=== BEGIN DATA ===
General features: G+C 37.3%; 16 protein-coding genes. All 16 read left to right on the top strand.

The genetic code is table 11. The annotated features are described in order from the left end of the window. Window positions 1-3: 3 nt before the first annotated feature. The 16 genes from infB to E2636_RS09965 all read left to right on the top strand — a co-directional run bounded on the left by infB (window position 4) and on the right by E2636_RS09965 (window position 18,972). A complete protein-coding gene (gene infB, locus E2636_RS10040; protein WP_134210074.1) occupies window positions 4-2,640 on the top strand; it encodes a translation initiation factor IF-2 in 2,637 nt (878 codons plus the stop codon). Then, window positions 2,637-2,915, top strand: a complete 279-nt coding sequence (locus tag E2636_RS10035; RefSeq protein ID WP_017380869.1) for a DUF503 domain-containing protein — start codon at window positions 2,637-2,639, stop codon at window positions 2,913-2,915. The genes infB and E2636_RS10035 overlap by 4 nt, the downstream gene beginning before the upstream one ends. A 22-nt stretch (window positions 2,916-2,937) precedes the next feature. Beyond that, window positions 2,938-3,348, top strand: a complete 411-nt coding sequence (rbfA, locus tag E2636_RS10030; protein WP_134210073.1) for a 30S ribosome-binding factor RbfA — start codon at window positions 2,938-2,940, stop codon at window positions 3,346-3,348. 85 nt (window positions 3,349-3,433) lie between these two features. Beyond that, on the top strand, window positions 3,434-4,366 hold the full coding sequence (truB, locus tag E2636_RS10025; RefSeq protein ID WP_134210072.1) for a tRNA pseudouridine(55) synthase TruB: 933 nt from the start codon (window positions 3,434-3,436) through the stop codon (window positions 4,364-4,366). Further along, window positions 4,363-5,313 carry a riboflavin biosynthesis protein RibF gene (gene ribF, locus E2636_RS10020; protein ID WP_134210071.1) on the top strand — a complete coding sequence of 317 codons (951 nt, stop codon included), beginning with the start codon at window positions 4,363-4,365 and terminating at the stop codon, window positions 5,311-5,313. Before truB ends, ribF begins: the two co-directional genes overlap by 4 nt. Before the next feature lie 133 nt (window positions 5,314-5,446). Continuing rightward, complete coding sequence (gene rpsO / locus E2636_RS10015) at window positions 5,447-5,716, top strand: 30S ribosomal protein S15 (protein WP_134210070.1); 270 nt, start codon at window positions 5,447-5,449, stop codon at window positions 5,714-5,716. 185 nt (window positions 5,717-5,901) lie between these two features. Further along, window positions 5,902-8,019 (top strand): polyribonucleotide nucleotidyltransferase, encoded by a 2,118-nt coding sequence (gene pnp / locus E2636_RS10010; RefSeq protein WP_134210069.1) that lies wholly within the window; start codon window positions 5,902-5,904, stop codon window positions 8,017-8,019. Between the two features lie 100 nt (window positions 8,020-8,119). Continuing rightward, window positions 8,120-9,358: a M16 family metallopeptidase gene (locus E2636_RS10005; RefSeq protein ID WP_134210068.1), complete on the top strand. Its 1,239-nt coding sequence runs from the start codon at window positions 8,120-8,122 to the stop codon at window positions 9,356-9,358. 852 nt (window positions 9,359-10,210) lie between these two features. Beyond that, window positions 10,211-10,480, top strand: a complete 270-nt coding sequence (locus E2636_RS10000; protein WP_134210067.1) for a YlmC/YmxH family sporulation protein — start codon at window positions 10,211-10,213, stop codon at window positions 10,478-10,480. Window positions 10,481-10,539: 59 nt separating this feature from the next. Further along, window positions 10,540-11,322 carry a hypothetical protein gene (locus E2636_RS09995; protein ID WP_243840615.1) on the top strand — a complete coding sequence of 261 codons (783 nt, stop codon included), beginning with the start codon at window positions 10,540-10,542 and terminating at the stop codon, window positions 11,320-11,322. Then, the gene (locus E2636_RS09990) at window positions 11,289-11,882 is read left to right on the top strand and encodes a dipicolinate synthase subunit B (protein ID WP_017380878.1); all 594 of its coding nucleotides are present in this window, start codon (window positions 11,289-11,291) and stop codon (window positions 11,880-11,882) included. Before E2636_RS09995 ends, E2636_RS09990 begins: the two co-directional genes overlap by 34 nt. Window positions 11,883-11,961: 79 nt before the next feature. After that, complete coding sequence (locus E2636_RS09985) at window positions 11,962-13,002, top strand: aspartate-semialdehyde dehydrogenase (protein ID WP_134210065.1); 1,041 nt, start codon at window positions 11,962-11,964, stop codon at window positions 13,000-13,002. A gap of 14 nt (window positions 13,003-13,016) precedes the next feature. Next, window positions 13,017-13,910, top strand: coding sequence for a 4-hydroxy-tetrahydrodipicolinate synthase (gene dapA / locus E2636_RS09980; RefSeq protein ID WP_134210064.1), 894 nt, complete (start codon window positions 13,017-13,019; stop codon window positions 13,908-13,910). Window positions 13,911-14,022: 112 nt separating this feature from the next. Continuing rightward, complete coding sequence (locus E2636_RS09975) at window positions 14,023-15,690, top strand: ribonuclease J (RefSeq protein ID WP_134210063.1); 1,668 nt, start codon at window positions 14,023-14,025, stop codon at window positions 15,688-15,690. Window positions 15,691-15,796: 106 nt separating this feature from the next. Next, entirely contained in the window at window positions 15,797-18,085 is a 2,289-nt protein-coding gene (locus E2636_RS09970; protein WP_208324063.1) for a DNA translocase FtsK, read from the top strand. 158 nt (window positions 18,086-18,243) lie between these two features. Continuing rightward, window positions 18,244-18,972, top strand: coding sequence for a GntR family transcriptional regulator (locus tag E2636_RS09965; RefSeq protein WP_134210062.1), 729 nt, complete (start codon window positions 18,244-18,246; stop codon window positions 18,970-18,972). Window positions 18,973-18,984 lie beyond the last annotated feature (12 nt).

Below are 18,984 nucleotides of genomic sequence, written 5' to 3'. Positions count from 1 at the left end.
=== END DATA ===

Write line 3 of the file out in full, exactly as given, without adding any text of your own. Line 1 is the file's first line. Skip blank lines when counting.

Below are 18,984 nucleotides of genomic sequence, written 5' to 3'. Positions count from 1 at the left end.